Collection of correspondence from Elizabeth Arden Ltd to agents Franklyn and Doris Rogers, Messrs Titcumbs, Chatham, including an Autograph Letter Signed ('Elizabeth Arden') from Arden, and 40 Typed Letters Signed from director T. Gordon Yates.

Elizabeth Arden [Florence Nightingale Graham (1878-1966)]
Publication details: 
Between 1942 and 1956; most items on the letterhead of the Elizabeth Arden Ltd British headquarters at 25 Old Bond Street, London.
SKU: 9180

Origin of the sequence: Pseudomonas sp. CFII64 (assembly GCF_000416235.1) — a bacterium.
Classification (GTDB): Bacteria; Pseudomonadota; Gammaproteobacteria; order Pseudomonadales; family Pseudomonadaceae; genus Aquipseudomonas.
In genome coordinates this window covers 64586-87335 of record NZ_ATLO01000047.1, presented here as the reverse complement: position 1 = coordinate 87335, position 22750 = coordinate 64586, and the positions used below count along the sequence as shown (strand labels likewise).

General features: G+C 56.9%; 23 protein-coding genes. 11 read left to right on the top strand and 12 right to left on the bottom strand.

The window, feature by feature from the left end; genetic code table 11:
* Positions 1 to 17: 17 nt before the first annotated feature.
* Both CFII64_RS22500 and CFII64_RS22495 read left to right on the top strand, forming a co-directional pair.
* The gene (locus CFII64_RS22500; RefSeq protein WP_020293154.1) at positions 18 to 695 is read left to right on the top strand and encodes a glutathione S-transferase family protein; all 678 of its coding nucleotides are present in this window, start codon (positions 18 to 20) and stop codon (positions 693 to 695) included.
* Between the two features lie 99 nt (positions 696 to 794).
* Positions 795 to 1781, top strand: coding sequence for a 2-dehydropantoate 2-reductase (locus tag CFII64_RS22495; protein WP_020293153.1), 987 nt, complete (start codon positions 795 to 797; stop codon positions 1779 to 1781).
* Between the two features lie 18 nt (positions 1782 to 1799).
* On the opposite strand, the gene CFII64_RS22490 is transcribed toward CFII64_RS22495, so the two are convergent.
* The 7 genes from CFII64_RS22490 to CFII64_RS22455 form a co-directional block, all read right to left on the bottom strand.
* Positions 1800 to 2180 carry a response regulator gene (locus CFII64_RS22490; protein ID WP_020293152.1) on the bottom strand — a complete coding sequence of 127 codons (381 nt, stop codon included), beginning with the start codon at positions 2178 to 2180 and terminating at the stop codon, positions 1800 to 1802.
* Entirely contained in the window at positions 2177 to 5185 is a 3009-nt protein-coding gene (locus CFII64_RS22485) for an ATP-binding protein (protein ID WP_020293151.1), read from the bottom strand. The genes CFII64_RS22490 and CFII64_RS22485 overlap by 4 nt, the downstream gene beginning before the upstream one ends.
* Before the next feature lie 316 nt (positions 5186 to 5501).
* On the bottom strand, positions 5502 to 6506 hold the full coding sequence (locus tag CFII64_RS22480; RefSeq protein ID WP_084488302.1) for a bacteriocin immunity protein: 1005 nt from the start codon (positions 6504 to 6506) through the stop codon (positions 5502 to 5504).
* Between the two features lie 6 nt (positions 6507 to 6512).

The collection of fifty-three Typed Letters Signed and six mimeographed circulars, in various formats, is in good condition on lightly-aged paper, with all texts clear and complete, and with a couple of items with closed tears. Providing an interesting sidelight into workings of the English branch of one of the twentieth-century's leading multinational corporations. Arden's letter (8vo, 1 p), dated 8 April 1955, is addressed to the Rogers' daughter 'Miss J. Rogers'. She writes that she is 'always so delightedf to hear from a member of my world-wide 'family'', and is pleased to read the comments regarding the 'Firmo-Lift promotion'. Of interest is the fact that the signature does not correspond with the stylized one on the letterhead. The letterheads of the other items in the collection carry Arden's real name as 'FLORENCE N LEWIS CITIZEN USA FORMERLY BRITISH'. Yates's letters to the Franklyns, mostly in 4to, and almost all signed 'Gordy', range in topics from sales figures, schedules, dates for visits from the firm's representatives. The Rogers' concession was clearly a successful and well-run one. Yates's letter of 24 May 1950 begins 'Mr. Livonius, once a man of steel, girded his loins and charged towards the Chatham, Rochester, Gillingham area [...] The charm that brings birds out of trees reduced him to a mere pulp and his report talks about nothing but what a wonderful Blush Rose window, wan an excellent stock situation, and the trememndous enthusiasm on the part of Mac and the entire staff. I am completely disgusted!' On 27 October 1953 he writes 'Even superlatives seem inadequate when used in connection with the Titcumbs' treatment visits, and one deplores the poverty of the English language.' Yates's playfulness is apparent on several occasions. His letter of 24 April 1951 begins 'Thank you so much for your rude letter suggesting Doris be relieved of the whole burden of my correspondence. She is so attractive, how can I help myself from making every possible excuse to write?' Also present are six circular news releases from Yates, and six letters from Nancy R. Hall of the firm's display department regarding window displays and signs, together with another sixletters from individuals in the Old Bond Street headquarters. Also included are two copies of 'Elizabeth Arden News', the first from October 1969 (with first and last leaves detached) and the second from June 1972.